WASHINGTON -- Word has spread in Democratic circles that Sen. Joseph Lieberman no longer conditions a presidential candidacy in 2004 on plans by Al Gore, his 2000 running mate. Contrary to Lieberman's past statements, he would not automatically drop out if the former vice president runs again.
Lieberman is supplanting Gore as presidential favorite of the Democratic Leadership Council (DLC), the original source of Gore's political support. Sen. John Breaux of Louisiana, a former DLC chairman, has all but endorsed Lieberman. The Connecticut senator also is emerging as a favorite of the Blue Dog caucus, the moderate House Democrats (mostly from Southern and border states).
However, Lieberman could face problems at home if his fellow Connecticut Democrat, Sen. Christopher Dodd, decides to run for president.
COMPLAINING ABOUT O'NEILL
Treasury Secretary Paul O'Neill got poor grades from the White House for his response to Senate Majority Leader Tom Daschle in the debate over economic policy.
When the administration's economic spokesmen were rolled out Jan. 6, President Bush's aides were bitterly disappointed by O'Neill's weak endorsement on NBC's "Meet the Press" of the Bush-approved economic plan. In contrast, economic adviser Lawrence Lindsey got high grades the same day when he appeared on CBS's "Face the Nation" and Fox News Sunday.
A footnote: O'Neill is not at the bottom of the White House hit parade. Secretary of Agriculture Ann Veneman has become the least favorite Cabinet member among the president's aides.
WHAT INSURANCE CRISIS?
"Where's the pain?" asked top Bush adviser Karl Rove during a recent conference call on stalled legislation to protect the insurance industry from results of the Sept. 11 terrorist attacks.
Congressional friends of the industry had warned of an economic catastrophe unless the emergency legislation was passed. The bill fell short of passage before the late December adjournment of Congress when friends of trial lawyers blocked a cap on terrorist-related damages. As Rove pointed out, however, non-passage of the bill has caused no pain well into the new year.
A footnote: Republicans prevented Senate passage in December of a Democratic-sponsored farm bill with increased subsidies, but they may give up when Congress reconvenes in late January. Sen. Richard Lugar, the Agriculture Committee's top Republican, is reported to be tired of the delaying game and willing to take a chance on a reduced bill resulting from a Senate-House conference.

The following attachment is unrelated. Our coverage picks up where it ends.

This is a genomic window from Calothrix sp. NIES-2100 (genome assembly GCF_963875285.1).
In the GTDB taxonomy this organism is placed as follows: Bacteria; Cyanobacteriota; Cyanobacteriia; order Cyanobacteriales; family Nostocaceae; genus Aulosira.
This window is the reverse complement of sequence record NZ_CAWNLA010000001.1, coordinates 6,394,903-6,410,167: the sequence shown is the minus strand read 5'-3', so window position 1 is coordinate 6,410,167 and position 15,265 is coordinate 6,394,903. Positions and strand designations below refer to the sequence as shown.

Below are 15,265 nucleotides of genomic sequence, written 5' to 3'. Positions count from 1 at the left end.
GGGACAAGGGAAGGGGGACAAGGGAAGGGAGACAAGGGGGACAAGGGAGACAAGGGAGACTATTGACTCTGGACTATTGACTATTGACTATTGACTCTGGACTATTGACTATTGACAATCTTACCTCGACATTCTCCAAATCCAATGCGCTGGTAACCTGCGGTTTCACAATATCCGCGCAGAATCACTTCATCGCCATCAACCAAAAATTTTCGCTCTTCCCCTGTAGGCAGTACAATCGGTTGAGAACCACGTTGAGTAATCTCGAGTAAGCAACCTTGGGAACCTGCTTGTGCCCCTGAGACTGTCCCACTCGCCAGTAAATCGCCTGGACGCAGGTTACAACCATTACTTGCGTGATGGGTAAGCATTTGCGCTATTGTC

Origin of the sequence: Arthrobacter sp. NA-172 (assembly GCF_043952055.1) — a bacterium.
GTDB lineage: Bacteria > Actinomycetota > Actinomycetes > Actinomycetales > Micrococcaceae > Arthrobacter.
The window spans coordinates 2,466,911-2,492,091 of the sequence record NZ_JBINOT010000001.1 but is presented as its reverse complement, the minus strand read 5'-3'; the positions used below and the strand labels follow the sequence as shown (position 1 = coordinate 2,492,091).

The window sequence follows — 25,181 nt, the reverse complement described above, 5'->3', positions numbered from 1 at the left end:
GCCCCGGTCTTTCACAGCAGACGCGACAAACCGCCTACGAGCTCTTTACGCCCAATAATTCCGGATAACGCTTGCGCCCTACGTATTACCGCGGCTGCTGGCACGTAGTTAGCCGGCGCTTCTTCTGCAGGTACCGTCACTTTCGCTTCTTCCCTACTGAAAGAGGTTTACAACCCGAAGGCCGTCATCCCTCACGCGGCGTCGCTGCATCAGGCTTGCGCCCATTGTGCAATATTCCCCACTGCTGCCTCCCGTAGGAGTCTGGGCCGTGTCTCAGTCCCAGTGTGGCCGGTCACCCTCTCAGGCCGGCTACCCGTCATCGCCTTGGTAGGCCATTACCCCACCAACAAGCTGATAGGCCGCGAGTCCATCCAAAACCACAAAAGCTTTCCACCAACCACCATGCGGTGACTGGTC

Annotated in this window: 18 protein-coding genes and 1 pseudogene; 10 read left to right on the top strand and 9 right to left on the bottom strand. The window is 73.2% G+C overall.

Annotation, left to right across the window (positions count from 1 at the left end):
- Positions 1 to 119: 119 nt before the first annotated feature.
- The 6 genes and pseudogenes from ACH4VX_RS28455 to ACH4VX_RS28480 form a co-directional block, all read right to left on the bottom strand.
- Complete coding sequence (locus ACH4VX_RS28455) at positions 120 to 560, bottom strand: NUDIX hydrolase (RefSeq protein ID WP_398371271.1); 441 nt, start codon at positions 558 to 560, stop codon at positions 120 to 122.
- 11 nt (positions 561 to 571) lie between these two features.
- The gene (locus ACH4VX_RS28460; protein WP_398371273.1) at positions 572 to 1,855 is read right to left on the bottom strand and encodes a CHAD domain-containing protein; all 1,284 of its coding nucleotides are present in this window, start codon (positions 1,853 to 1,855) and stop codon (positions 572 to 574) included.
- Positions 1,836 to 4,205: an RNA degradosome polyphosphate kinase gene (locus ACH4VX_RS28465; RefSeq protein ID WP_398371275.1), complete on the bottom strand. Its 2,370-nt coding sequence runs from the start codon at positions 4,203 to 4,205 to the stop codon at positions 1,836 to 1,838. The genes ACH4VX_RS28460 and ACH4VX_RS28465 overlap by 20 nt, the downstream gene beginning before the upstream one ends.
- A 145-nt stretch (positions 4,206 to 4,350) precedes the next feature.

Continuing the slow-moving, carefully orchestrated romance between Teamsters and Republicans, the giant union will honor Speaker Dennis Hastert and other GOP House members Jan. 23 to celebrate the reconvening of Congress.
Only Republican lawmakers have been invited to the event at the Teamsters' marble palace on Capitol Hill. No similar reception for Democrats is scheduled.
Teamsters President James P. Hoffa is a Democrat who disagrees with many of the Bush administration's conservative positions. But Hoffa is reported to be furious with Democrats for blocking a Senate vote on oil drilling in the Arctic National Wildlife Refuge (ANWR) in Alaska, which would produce jobs for his union's members.
DOLLARS FOR JEB
The long-planned Washington fund-raiser at the Capital Hilton Wednesday for Florida Gov. Jeb Bush yielded an estimated $1 million to $2 million. But a severe hold on expenses produced grumbling among big-time Washington lobbyists who raised and contributed the money for the re-election campaign of the president's brother.
The crowded $500-a-ticket cocktail party featured only one bar and a buffet with peanuts and potato chips. The meal served at the more thinly attended $10,000-a-couple dinner, complained one lobbyist, "was certainly not first class." President Bush addressed both the cocktail party (publicly) and the dinner (privately).
CORRECTION: The Dec. 30 column erred in listing Sen. James Inhofe of Oklahoma among the most vulnerable Republican incumbent senators. All evidence shows a substantial Inhofe lead over his likely Democratic opponent, former Gov. David Walters. The two most vulnerable GOP incumbents are generally recognized as Bob Smith of New Hampshire and Tim Hutchinson of Arkansas.